As you can see there is no getting away from the fact that it is white. Experts from Taylormade will have us believe it is designed to promote easier alignment and therefore straighter shots. However that isn't all you get for your £329. It is fully adjustable. Now this sort of technology has been around for a while now and in Taylormade's case goes back to the moveable weights of the R7's but was further enhanced in their R9 model which let you adjust the face to open and close it at set up to hit a draw or fade as required. Of course most of the other manufacturers have produced their own versions and changeable drivers are the new big thing to ride into town. However this latest offering has raised the bar. You can not only change the face angle, but you can now adjust the loft and the centre of gravity.
I'm all for innovation, but has this gone a step too far? Logic says there has to be something in it to justify all the R&D costs and that it will appeal to the average golfer. Is that really true though or is it another case of us hackers wanting to emulate our heroes and all that glistens must be (white) gold. How many of you have forked out large wads of notes on a driver promising longer and straighter drives and once the honeymoon period is over find it's not better or worse than the one before, or even the one before that. Think how many lessons you could have bought. How much better would your game be?
I've never really bought into any of this adjustable driver spiel. To me it's aimed at golfers with ingrained swing faults who want a quick fix for their slice and hook. Harsh? Maybe but I'd rather have a swing I could rely on rather than the crutch of a technological aid. The other thing is I'm a notorious tinkerer with my game at the best of times and can often be seen on Royal Ascot's practice ground hitting balls. I'm pretty damn sure that if you give me one of these shiny white beasts I'd spend most of my time with the adjusting wrench in my hand tweaking and trying every conceivable set up variation. Heaven forbid that I should hit a bad drive. It couldn't possible my laughable excuse of a golf swing. It has to be the arrows and not the indian.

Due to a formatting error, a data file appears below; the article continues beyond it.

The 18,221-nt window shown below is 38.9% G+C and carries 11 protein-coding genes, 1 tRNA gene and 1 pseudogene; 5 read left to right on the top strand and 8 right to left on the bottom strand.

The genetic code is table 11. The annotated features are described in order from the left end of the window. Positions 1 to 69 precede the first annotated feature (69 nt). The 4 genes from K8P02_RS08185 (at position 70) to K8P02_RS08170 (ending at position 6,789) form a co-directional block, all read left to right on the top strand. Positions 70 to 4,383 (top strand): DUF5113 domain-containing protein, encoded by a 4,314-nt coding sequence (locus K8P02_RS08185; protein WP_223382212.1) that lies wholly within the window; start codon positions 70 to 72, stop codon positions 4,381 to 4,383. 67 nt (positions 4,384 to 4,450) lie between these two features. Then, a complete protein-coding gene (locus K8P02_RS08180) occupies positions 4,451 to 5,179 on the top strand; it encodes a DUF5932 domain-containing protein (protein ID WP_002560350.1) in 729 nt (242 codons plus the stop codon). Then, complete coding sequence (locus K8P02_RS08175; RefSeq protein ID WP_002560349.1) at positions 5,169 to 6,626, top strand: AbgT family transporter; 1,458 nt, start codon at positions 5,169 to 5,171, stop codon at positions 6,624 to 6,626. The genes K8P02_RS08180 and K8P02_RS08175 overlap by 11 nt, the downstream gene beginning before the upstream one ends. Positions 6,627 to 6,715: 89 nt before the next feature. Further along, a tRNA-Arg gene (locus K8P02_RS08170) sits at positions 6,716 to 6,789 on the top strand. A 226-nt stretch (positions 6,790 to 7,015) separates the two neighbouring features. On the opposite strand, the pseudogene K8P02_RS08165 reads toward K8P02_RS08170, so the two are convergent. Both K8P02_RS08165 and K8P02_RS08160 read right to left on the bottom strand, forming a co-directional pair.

There's another issue as well. You spend hours at the range deciding what works best for your game and roll up on the 1st tee in the monthly medal. You pull this bad boy out of the bag and your partners are transfixed by its beauty. You tee it up and promptly carve it right into the tundra. The rules are quite clear. You can't change the set up or playing characteristics of any club during a competitive round. So now you're wondering, was that the club or me. That'll do wonders for your confidence on the next tee.
So am I just getting old and grumpy? Quite possibly. I have to confess I'll no doubt have one in my hand sometime soon just to see what all the fuss is about. Purely out of curiosity you understand. I even entered a couple of competitions to win a custom fitting session with the R11. Would I have gone? Too right. As I said I'm all for innovation. Give me a big 460cc headed drive compared to the tiny persimmon woods of thirty years ago. Indeed if you go for a custom fitting for either a driver or a set of irons the results can be a revelation. Get the right shaft for your swing and the loft and lie angles set up and it becomes (in theory) much easier to hit repeatable shots.
The R11 is making big news. The pros are using it and it officially comes to a shop near you in the next week (rumour has it some American Golf stores already have it on sale). I'm sure for a lot of golfers, it will take the fear out of driving the ball and for many will be a blessing. I'm sure there is more to come. The rules on what can and can't be done are notoriously strict and manufacturers are all looking for that next bit of design magic to give them a market lead. However until they bring out something that is bio-mechanically attuned to my game and can predict which error strewn swing I'm going to pull next from my locker and adjust the set-up automatically as I make my shot then in the words of the Dragons, "I'm out"